New analysis published today by the Fraser of Allander Institute argues that the UK Government’s approach to prioritising local areas for resources from the Levelling Up Fund lacks transparency and is difficult to fully replicate.
The Institute's analysis also shows that the Government’s Levelling Up funding methodology uses indicators inconsistently within different parts of the UK. This means that the need for transport connectivity in rural areas in Scotland and Wales is not considered, whereas it is for England.
These are among the key findings presented in the Institute's new paper ‘Let’s level with everyone: How do we identify regional inequalities in the UK?’
The paper looks in detail at the methodology used by the UK government to allocate local authorities to different priority levels of the Levelling Up Fund.
The UK Government has used various indicators, including productivity, unemployment and skills to decide the numbers of priority areas in different parts of the UK. A distinct set of indicators are then used within each nation to allocate local authorities within these priority levels.
The research discusses the challenges of using a set of indicators to capture different types of need in different areas, particularly when considering the differences in urban and rural areas.
It also tests the robustness of the index to different assumptions, including comparing and contrasting the methodology used for Levelling Up with that used for the Community Renewal Fund, launched by the UK Government around the same time. Both of these new funds were launched in March, in advance of the UK Shared Prosperity Fund, widely considered to be the replacement for EU structural funding, which will be launched in 2022.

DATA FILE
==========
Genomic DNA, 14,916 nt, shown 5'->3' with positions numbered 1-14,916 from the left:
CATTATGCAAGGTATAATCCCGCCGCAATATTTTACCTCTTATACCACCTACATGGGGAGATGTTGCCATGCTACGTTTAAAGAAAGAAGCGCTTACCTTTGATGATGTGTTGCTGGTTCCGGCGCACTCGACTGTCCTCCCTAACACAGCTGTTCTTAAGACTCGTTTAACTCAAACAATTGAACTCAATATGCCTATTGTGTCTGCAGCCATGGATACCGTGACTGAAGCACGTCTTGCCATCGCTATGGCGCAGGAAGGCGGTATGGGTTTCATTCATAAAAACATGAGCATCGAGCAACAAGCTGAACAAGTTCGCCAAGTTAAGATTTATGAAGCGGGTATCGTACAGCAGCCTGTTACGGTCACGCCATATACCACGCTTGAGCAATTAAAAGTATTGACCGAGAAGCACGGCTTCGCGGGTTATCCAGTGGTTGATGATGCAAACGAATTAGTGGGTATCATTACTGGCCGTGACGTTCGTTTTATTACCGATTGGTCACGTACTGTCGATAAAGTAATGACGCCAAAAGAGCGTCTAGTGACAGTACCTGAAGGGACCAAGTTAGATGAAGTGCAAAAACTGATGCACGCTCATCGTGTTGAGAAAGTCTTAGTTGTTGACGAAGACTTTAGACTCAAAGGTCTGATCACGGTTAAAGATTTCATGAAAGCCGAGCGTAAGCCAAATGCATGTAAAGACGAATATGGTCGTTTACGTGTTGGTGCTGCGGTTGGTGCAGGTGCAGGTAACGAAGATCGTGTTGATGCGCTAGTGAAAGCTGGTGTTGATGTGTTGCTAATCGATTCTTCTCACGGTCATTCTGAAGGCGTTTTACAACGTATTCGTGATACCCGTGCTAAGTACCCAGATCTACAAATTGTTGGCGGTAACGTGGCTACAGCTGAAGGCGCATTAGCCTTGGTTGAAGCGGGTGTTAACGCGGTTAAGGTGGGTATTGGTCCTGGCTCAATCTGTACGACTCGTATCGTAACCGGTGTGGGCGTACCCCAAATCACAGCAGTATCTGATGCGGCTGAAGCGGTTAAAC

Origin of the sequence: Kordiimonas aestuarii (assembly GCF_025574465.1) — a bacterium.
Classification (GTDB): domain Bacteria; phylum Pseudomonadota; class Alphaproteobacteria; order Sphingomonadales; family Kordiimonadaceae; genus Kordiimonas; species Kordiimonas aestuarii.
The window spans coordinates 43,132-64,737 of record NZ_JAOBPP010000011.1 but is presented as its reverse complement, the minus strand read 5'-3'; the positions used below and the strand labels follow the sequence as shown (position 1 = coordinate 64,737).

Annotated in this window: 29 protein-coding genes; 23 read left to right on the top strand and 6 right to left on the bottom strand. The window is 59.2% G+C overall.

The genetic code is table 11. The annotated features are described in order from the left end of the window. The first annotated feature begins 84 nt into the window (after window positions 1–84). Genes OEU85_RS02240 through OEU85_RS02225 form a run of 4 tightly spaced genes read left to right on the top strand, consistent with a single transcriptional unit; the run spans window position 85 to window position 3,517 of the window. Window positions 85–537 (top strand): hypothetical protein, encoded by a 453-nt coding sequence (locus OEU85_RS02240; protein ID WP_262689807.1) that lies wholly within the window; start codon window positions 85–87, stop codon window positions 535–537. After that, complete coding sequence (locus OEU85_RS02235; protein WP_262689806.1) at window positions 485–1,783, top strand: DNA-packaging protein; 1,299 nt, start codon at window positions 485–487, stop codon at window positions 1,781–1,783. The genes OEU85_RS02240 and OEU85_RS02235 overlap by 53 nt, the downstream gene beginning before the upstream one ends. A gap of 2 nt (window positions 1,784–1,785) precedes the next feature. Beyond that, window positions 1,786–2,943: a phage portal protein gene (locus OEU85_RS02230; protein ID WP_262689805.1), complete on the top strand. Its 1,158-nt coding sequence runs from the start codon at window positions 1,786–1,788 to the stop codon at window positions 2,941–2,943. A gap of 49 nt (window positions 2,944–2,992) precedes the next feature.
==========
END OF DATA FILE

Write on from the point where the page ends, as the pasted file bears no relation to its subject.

Mairi Spowage, Director of the Fraser of Allander Institute, said: “The analysis tests the sensitivity of the Levelling Up methodology to different assumptions. We demonstrate that the current approach is unlikely to be capturing rural disadvantage, particularly in Scotland and Wales, due to the inconsistent nature of the indices in different nations.
Unfortunately the index was fairly difficult to replicate, undermining the stated commitment to transparency.
“This exercise underlines the importance of a more open consultation on the allocation of the forthcoming UK Shared Prosperity Fund, including a discussion of current data gaps and limitations to identify the people and areas most in need.”
In summary, the findings are:
- Whilst using a range of indicators to assist with allocation of funding is to be welcomed, this exercise demonstrates the difficulty of using a set of indicators to capture the different types of need in different areas;
- The Levelling Up Fund methodology is not sufficiently transparent – much more must be done in future to ensure that appropriate detail is provided;
- The Levelling Up Fund methodology is not capturing need for transport connectivity in rural areas in Scotland and Wales, due to the inconsistent nature of the indices in different nations;
- Given the level of funding at stake and the need for transparency, it is critical that there is a more open consultation on the allocation of the forthcoming UK Shared Prosperity Fund, including a discussion of current data gaps and limitations to identify the people and areas most in need; and
- Policy makers should pay special attention to areas most impacted by the COVID-19 restrictions, while regional data fails to reflect these disproportionate impacts.